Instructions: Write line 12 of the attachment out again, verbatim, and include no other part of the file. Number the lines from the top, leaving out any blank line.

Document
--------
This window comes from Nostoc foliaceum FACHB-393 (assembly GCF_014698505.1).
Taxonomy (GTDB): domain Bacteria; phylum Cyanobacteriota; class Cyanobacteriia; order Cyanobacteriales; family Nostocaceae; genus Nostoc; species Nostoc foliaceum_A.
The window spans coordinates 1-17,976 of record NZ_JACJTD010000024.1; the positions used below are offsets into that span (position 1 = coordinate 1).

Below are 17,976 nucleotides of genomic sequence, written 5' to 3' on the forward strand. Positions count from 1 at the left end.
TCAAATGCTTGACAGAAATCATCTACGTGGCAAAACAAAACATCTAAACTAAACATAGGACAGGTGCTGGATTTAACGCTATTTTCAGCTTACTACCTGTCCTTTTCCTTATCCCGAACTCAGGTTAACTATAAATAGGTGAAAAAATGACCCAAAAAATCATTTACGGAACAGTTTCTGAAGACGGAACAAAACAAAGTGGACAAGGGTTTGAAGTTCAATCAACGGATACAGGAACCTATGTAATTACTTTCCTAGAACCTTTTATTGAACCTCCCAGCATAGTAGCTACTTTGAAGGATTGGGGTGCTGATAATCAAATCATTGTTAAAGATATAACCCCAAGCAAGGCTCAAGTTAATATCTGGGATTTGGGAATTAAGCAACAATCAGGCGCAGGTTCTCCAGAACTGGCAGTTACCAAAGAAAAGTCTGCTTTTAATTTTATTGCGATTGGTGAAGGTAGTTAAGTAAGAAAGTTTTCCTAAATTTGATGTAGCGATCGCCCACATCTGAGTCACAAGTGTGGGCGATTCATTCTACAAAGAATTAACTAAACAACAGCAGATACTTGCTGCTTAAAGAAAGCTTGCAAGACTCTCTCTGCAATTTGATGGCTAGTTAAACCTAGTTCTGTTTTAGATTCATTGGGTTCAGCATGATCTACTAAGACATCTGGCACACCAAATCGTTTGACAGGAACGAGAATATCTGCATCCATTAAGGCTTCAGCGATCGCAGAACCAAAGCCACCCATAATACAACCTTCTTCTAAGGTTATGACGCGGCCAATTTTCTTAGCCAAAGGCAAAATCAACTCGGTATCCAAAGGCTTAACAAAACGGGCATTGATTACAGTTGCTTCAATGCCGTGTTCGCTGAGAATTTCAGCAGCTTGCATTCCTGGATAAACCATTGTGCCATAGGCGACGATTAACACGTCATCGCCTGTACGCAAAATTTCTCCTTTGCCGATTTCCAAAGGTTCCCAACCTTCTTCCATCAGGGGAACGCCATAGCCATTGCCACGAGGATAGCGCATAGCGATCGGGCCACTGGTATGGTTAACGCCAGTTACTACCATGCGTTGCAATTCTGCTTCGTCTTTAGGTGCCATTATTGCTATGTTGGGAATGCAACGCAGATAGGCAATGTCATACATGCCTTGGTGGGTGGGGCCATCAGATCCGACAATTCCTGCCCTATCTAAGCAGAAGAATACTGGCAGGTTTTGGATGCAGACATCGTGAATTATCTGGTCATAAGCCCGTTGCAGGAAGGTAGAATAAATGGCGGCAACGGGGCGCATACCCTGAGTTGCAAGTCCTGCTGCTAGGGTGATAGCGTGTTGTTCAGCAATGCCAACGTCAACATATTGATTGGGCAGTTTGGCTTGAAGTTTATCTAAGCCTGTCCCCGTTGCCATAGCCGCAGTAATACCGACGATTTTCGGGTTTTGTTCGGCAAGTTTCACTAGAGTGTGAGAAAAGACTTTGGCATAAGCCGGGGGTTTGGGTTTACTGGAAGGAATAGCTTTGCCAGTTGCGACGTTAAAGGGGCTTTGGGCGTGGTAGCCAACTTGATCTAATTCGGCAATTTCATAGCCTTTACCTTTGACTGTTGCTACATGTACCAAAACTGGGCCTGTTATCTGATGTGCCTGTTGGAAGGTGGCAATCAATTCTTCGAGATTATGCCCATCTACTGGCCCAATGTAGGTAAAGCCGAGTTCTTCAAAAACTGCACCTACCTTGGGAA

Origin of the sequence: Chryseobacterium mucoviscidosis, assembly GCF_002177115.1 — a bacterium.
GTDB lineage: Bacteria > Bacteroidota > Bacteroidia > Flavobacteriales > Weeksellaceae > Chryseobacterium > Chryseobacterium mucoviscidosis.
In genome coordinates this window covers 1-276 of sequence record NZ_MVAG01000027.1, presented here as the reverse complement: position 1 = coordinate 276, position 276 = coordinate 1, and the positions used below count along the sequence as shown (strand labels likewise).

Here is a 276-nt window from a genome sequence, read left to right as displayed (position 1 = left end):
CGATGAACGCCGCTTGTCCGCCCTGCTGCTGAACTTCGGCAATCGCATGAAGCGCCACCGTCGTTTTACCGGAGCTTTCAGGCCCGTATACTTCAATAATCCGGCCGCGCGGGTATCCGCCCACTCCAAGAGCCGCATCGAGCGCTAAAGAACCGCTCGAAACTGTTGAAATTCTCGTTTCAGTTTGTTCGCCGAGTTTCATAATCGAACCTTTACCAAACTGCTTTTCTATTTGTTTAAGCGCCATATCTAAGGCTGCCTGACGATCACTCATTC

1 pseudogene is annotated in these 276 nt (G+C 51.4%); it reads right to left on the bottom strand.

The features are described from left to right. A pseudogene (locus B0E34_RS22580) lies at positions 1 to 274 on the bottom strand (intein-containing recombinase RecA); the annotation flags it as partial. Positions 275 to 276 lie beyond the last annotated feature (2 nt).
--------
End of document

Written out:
The features are described from left to right. A pseudogene (locus B0E34_RS22580) lies at positions 1 to 274 on the bottom strand (intein-containing recombinase RecA); the annotation flags it as partial. Positions 275 to 276 lie beyond the last annotated feature (2 nt).